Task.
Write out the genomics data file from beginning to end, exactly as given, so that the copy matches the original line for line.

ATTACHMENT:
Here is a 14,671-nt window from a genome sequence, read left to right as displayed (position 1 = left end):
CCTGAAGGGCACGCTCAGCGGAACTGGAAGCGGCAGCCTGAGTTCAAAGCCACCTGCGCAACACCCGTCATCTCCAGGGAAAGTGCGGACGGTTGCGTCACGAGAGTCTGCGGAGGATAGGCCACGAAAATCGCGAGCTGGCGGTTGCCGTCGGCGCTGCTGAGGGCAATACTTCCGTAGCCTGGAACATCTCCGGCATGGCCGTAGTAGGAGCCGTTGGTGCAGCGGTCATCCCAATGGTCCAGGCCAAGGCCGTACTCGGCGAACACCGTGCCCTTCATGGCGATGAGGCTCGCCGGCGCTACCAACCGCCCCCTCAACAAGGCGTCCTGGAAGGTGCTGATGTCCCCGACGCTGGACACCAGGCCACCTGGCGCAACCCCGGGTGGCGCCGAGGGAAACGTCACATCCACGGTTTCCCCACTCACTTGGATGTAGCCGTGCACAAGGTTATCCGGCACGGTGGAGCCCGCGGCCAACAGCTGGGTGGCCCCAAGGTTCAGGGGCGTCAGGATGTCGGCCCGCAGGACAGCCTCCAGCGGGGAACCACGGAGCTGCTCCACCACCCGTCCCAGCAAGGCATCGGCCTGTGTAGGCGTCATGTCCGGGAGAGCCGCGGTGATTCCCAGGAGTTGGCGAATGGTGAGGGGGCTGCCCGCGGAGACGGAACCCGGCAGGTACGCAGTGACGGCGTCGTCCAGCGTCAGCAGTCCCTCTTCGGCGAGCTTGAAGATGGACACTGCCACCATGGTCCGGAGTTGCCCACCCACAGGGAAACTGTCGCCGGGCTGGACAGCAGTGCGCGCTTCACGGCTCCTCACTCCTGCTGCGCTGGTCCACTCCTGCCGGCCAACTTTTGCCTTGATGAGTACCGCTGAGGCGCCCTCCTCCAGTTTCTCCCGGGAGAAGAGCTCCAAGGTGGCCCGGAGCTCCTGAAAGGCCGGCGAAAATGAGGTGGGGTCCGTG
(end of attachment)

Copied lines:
Here is a 14,671-nt window from a genome sequence, read left to right as displayed (position 1 = left end):
CCTGAAGGGCACGCTCAGCGGAACTGGAAGCGGCAGCCTGAGTTCAAAGCCACCTGCGCAACACCCGTCATCTCCAGGGAAAGTGCGGACGGTTGCGTCACGAGAGTCTGCGGAGGATAGGCCACGAAAATCGCGAGCTGGCGGTTGCCGTCGGCGCTGCTGAGGGCAATACTTCCGTAGCCTGGAACATCTCCGGCATGGCCGTAGTAGGAGCCGTTGGTGCAGCGGTCATCCCAATGGTCCAGGCCAAGGCCGTACTCGGCGAACACCGTGCCCTTCATGGCGATGAGGCTCGCCGGCGCTACCAACCGCCCCCTCAACAAGGCGTCCTGGAAGGTGCTGATGTCCCCGACGCTGGACACCAGGCCACCTGGCGCAACCCCGGGTGGCGCCGAGGGAAACGTCACATCCACGGTTTCCCCACTCACTTGGATGTAGCCGTGCACAAGGTTATCCGGCACGGTGGAGCCCGCGGCCAACAGCTGGGTGGCCCCAAGGTTCAGGGGCGTCAGGATGTCGGCCCGCAGGACAGCCTCCAGCGGGGAACCACGGAGCTGCTCCACCACCCGTCCCAGCAAGGCATCGGCCTGTGTAGGCGTCATGTCCGGGAGAGCCGCGGTGATTCCCAGGAGTTGGCGAATGGTGAGGGGGCTGCCCGCGGAGACGGAACCCGGCAGGTACGCAGTGACGGCGTCGTCCAGCGTCAGCAGTCCCTCTTCGGCGAGCTTGAAGATGGACACTGCCACCATGGTCCGGAGTTGCCCACCCACAGGGAAACTGTCGCCGGGCTGGACAGCAGTGCGCGCTTCACGGCTCCTCACTCCTGCTGCGCTGGTCCACTCCTGCCGGCCAACTTTTGCCTTGATGAGTACCGCTGAGGCGCCCTCCTCCAGTTTCTCCCGGGAGAAGAGCTCCAAGGTGGCCCGGAGCTCCTGAAAGGCCGGCGAAAATGAGGTGGGGTCCGTG